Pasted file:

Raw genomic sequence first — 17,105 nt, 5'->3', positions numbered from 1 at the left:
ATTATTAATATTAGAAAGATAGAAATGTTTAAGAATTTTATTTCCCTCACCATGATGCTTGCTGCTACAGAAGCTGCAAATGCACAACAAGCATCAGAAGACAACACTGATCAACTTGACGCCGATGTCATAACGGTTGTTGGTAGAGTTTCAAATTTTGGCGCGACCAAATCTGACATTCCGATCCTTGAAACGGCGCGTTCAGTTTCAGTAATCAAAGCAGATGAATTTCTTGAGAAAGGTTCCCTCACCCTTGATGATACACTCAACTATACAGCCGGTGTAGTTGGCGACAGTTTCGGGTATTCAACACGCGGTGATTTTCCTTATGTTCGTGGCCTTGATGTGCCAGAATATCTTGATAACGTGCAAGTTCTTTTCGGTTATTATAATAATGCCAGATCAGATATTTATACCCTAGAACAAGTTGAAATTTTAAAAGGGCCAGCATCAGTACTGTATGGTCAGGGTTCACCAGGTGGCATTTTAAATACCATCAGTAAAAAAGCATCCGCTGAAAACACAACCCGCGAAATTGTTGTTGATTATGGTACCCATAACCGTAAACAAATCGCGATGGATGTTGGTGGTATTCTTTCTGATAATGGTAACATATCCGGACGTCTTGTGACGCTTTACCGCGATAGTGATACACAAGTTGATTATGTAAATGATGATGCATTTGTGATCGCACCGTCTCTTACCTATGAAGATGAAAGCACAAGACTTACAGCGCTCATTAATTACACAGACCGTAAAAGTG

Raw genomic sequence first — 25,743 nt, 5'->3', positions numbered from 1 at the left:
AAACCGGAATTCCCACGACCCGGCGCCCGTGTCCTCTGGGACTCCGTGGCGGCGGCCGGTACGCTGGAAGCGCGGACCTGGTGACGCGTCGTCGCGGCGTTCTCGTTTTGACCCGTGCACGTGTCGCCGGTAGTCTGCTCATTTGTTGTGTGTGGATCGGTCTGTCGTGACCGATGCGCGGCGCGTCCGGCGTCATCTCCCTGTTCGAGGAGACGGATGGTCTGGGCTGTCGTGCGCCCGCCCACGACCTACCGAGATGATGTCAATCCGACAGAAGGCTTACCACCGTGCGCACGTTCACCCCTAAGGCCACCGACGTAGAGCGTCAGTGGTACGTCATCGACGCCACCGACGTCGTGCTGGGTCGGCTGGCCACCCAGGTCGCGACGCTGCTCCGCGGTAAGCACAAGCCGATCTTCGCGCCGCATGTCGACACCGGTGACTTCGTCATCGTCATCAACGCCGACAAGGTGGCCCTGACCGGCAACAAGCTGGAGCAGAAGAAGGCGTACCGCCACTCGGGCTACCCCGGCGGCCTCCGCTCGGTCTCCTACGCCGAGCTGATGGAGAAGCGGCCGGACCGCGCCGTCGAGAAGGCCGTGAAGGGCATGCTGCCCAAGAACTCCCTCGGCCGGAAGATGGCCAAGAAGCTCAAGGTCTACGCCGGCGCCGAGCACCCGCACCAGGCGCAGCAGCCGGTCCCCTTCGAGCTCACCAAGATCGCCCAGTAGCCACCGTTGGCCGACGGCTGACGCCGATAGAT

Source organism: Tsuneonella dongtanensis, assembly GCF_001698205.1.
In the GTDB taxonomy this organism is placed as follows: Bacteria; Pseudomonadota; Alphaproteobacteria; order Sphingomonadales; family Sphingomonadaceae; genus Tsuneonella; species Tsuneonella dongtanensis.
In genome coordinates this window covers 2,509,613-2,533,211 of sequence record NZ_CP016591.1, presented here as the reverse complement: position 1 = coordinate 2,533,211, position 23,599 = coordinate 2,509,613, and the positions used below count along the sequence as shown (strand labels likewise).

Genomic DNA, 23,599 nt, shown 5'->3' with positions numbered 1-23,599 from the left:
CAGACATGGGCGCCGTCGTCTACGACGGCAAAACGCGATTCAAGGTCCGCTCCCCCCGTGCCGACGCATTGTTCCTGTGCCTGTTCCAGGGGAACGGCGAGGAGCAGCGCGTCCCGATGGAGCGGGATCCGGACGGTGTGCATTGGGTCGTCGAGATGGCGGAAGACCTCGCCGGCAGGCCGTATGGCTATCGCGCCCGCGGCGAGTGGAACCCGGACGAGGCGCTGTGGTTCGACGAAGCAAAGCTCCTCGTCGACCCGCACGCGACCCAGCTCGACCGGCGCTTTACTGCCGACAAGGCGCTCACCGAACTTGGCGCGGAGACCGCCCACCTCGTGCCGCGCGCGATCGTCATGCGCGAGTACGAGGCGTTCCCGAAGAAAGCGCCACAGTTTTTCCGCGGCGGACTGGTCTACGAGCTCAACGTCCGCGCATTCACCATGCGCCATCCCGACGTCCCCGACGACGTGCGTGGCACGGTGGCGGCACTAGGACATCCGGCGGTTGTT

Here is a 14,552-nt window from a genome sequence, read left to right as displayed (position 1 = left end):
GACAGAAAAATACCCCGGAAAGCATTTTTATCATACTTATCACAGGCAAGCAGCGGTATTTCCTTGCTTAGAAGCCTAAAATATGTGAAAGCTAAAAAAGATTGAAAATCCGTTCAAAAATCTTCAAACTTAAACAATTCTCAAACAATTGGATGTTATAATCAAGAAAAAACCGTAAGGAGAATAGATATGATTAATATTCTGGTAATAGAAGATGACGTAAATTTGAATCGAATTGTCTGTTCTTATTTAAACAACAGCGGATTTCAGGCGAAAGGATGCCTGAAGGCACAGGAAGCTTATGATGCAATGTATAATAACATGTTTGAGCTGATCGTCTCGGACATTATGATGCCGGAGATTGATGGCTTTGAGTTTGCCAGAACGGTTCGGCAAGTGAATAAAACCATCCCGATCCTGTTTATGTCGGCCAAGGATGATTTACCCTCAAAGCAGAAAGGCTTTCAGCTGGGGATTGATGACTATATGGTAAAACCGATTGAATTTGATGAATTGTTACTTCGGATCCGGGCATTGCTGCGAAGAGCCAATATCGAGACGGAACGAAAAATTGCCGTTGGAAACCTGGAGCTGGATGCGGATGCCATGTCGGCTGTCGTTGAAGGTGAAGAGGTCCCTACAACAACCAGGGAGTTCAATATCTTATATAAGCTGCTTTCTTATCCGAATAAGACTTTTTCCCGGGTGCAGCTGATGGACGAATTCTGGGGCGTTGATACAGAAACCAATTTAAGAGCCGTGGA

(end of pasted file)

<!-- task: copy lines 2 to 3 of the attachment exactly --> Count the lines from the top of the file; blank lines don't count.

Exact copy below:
ATTATTAATATTAGAAAGATAGAAATGTTTAAGAATTTTATTTCCCTCACCATGATGCTTGCTGCTACAGAAGCTGCAAATGCACAACAAGCATCAGAAGACAACACTGATCAACTTGACGCCGATGTCATAACGGTTGTTGGTAGAGTTTCAAATTTTGGCGCGACCAAATCTGACATTCCGATCCTTGAAACGGCGCGTTCAGTTTCAGTAATCAAAGCAGATGAATTTCTTGAGAAAGGTTCCCTCACCCTTGATGATACACTCAACTATACAGCCGGTGTAGTTGGCGACAGTTTCGGGTATTCAACACGCGGTGATTTTCCTTATGTTCGTGGCCTTGATGTGCCAGAATATCTTGATAACGTGCAAGTTCTTTTCGGTTATTATAATAATGCCAGATCAGATATTTATACCCTAGAACAAGTTGAAATTTTAAAAGGGCCAGCATCAGTACTGTATGGTCAGGGTTCACCAGGTGGCATTTTAAATACCATCAGTAAAAAAGCATCCGCTGAAAACACAACCCGCGAAATTGTTGTTGATTATGGTACCCATAACCGTAAACAAATCGCGATGGATGTTGGTGGTATTCTTTCTGATAATGGTAACATATCCGGACGTCTTGTGACGCTTTACCGCGATAGTGATACACAAGTTGATTATGTAAATGATGATGCATTTGTGATCGCACCGTCTCTTACCTATGAAGATGAAAGCACAAGACTTACAGCGCTCATTAATTACACAGACCGTAAAAGTG

Raw genomic sequence first — 25,743 nt, 5'->3', positions numbered from 1 at the left: